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short story, history.

1972 I purchased a new Honda CB750. $1,500 ...
sold it in 1976 for $1,950.. but then the gov-ment put a "FEE" on all bikes imported over 500cc...
to protect Harley.

some good reading.. of US motorcycle.. History,, with some cool photo's.
 

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Discussion Starter #18 (Edited)
short story, history.

1972 I purchased a new Honda CB750. $1,500 ...
sold it in 1976 for $1,950.. but then the gov-ment put a "FEE" on all bikes imported over 500cc...
to protect Harley.


I clearly remember the prices of Honda, Yamaha, Suzuki, and Kawasaki jumping due to the 'Harley bailout fee' (NAFTA). Asian bikes I was considering buying moved right out of my price range. It soured me considerably towards buying any of the overpriced Harley's due to their lobbying to make things "fair" for them selling an overpriced, unreliable motorcycle (IMHO, by comparison).

It appears overall that NAFTA has benefited the economy but at what cost is controversial:

Economists generally agree that the United States economy benefited overall from NAFTA as it increased trade.[73][74] In a 2012 survey of the Initiative on Global Markets' Economic Experts Panel, 95% of the participants said that, on average, U.S. citizens benefited from NAFTA while none said that NAFTA hurt US citizens, on average.[5] A 2001 Journal of Economic Perspectives review found that NAFTA was a net benefit to the United States.[6] A 2015 study found that US welfare increased by 0.08% as a result of NAFTA tariff reductions, and that US intra-bloc trade increased by 41%.[54]

A 2014 study on the effects of NAFTA on US trade jobs and investment found that between 1993 and 2013, the US trade deficit with Mexico and Canada increased from $17.0 to $177.2 billion, displacing 851,700 US jobs.[75]

In 2015, the Congressional Research Service concluded that the "net overall effect of NAFTA on the US economy appears to have been relatively modest, primarily because trade with Canada and Mexico accounts for a small percentage of US GDP. However, there were worker and firm adjustment costs as the three countries adjusted to more open trade and investment among their economies." The report also estimated that NAFTA added $80 billion to the US economy since its implementation, equivalent to a 0.5% increase in US GDP.[76]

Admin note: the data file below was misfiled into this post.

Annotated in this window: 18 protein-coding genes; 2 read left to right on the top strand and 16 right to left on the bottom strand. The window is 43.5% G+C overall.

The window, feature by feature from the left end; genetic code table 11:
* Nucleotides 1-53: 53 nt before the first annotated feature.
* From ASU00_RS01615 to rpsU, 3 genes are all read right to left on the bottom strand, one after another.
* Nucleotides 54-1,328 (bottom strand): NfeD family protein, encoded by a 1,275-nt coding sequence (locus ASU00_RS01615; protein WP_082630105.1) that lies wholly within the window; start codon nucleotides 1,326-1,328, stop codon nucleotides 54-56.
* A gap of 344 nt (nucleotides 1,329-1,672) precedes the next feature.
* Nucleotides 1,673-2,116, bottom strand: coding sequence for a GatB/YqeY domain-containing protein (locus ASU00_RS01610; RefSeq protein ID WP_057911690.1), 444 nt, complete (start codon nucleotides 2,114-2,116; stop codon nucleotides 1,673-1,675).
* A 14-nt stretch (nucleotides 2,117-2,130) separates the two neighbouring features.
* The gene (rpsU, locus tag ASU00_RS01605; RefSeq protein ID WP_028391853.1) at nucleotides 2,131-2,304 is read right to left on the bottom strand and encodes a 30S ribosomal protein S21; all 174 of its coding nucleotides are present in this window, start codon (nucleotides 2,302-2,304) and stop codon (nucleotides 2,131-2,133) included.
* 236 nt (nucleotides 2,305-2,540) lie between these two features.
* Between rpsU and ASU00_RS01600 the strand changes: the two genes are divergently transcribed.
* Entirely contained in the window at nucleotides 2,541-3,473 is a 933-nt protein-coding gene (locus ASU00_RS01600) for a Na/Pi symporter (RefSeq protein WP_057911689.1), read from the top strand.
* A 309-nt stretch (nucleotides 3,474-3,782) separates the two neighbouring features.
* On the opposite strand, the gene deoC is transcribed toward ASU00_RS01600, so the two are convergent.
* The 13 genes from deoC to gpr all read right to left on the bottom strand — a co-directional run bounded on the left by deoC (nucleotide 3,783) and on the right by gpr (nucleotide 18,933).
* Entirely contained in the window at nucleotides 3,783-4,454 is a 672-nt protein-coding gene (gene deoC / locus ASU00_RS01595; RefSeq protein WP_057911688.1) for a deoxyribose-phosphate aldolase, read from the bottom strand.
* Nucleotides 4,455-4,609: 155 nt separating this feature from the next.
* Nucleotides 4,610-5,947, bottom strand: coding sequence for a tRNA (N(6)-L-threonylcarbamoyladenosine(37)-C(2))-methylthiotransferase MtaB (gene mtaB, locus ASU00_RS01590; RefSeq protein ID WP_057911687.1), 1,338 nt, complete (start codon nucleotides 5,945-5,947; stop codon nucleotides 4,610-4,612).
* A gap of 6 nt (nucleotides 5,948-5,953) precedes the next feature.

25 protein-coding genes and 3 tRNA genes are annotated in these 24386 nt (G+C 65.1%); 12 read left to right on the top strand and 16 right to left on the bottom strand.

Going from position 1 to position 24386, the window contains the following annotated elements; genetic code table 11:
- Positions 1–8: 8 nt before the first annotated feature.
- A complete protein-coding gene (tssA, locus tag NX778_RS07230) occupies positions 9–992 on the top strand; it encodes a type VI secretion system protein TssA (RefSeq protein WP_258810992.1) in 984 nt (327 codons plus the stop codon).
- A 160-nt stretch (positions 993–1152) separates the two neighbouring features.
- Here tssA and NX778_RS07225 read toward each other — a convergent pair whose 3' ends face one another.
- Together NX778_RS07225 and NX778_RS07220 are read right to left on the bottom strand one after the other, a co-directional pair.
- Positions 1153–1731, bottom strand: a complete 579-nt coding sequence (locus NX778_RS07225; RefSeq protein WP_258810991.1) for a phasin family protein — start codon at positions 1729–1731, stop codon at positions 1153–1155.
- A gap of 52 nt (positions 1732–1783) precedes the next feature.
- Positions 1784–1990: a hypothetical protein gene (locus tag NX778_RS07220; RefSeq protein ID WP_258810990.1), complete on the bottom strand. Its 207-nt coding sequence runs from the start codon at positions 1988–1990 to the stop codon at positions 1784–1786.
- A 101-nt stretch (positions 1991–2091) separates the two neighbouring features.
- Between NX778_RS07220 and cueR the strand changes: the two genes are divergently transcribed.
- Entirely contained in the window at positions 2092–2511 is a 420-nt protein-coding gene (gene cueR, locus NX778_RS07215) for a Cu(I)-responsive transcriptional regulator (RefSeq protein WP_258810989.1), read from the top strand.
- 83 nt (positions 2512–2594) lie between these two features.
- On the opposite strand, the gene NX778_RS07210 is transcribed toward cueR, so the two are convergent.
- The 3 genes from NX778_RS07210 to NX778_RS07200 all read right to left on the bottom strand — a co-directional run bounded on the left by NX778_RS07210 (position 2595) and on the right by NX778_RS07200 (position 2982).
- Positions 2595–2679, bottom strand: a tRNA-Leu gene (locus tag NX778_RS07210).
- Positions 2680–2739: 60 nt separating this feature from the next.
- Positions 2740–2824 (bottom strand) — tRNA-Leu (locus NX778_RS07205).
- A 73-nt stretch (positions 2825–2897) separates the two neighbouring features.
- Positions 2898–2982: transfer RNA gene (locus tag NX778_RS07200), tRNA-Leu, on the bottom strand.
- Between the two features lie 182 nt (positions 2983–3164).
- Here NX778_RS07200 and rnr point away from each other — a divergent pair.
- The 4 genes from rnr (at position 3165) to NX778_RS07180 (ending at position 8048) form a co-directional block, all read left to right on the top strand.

The US Chamber of Commerce credits NAFTA with increasing U.S. trade in goods and services with Canada and Mexico from $337 billion in 1993 to $1.2 trillion in 2011, while the AFL–CIO blames the agreement for sending 700,000 American manufacturing jobs to Mexico over that time.[77]

University of California, San Diego economics professor Gordon Hanson has said that NAFTA helped the US compete against China and therefore saved US jobs.[78][79] While some jobs were lost to Mexico as a result of NAFTA, considerably more would have been lost to China if not for NAFTA.[78][79]
 

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Those of us with a more accurate memory will recognize the glaring mistakes above.

The tariffs placed on Japanese bikes to protect Harley happened in the early 80s under Reagan. And I believe the displacement threshold was 700cc, which drove many mfgs to shrink the bore a tad to change their 750s to a 699 cc.

NAFTA had nothing at all to do with this, since it didn’t come along for another decade. You might remember Ross Perot railing against the prospect of NAFTA during his election run in 1992 (Mexico is going to suck tens of thousands of jobs away from the US). Clinton won the election, and NAFTA was one of his “achievements”.
 

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a clip from my post..

Quality suffered at perhaps the worst time: 1969 was the year Honda went after the American heavyweight motorcycle market with its blockbuster CB750. Japanese manufacturers had already won 98 percent of the small-bike market with a slew of low-cost, high-quality models, and it didn’t take a financial visionary to guess what might happen now that Japanese manufacturers were producing larger machines.

end clip.